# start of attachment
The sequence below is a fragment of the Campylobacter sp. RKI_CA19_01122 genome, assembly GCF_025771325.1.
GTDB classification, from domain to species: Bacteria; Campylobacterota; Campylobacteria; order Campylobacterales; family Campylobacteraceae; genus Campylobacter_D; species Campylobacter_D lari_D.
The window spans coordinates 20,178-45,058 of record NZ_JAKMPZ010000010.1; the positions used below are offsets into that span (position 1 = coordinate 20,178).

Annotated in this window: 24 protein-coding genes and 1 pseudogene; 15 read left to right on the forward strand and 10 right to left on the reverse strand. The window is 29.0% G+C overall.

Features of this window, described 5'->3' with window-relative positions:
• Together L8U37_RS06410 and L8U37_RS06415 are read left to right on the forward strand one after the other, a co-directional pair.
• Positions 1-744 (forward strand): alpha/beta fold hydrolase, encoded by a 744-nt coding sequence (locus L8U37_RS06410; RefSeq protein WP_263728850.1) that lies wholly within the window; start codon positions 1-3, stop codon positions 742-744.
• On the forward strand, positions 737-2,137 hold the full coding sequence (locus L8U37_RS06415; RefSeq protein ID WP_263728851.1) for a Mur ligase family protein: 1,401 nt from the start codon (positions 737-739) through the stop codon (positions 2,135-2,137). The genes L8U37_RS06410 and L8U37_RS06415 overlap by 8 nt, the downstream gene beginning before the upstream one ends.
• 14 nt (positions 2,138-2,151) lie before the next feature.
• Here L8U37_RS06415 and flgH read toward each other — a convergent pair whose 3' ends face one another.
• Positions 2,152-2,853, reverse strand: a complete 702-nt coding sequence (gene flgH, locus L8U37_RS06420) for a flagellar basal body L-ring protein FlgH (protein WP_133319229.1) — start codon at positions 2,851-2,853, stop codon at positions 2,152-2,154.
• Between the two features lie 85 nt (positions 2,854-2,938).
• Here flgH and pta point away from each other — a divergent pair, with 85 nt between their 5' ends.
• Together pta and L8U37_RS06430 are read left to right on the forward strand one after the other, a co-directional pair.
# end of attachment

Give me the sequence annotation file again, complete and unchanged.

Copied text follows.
The sequence below is a fragment of the Campylobacter sp. RKI_CA19_01122 genome, assembly GCF_025771325.1.
GTDB classification, from domain to species: Bacteria; Campylobacterota; Campylobacteria; order Campylobacterales; family Campylobacteraceae; genus Campylobacter_D; species Campylobacter_D lari_D.
The window spans coordinates 20,178-45,058 of record NZ_JAKMPZ010000010.1; the positions used below are offsets into that span (position 1 = coordinate 20,178).

Annotated in this window: 24 protein-coding genes and 1 pseudogene; 15 read left to right on the forward strand and 10 right to left on the reverse strand. The window is 29.0% G+C overall.

Features of this window, described 5'->3' with window-relative positions:
• Together L8U37_RS06410 and L8U37_RS06415 are read left to right on the forward strand one after the other, a co-directional pair.
• Positions 1-744 (forward strand): alpha/beta fold hydrolase, encoded by a 744-nt coding sequence (locus L8U37_RS06410; RefSeq protein WP_263728850.1) that lies wholly within the window; start codon positions 1-3, stop codon positions 742-744.
• On the forward strand, positions 737-2,137 hold the full coding sequence (locus L8U37_RS06415; RefSeq protein ID WP_263728851.1) for a Mur ligase family protein: 1,401 nt from the start codon (positions 737-739) through the stop codon (positions 2,135-2,137). The genes L8U37_RS06410 and L8U37_RS06415 overlap by 8 nt, the downstream gene beginning before the upstream one ends.
• 14 nt (positions 2,138-2,151) lie before the next feature.
• Here L8U37_RS06415 and flgH read toward each other — a convergent pair whose 3' ends face one another.
• Positions 2,152-2,853, reverse strand: a complete 702-nt coding sequence (gene flgH, locus L8U37_RS06420) for a flagellar basal body L-ring protein FlgH (protein WP_133319229.1) — start codon at positions 2,851-2,853, stop codon at positions 2,152-2,154.
• Between the two features lie 85 nt (positions 2,854-2,938).
• Here flgH and pta point away from each other — a divergent pair, with 85 nt between their 5' ends.
• Together pta and L8U37_RS06430 are read left to right on the forward strand one after the other, a co-directional pair.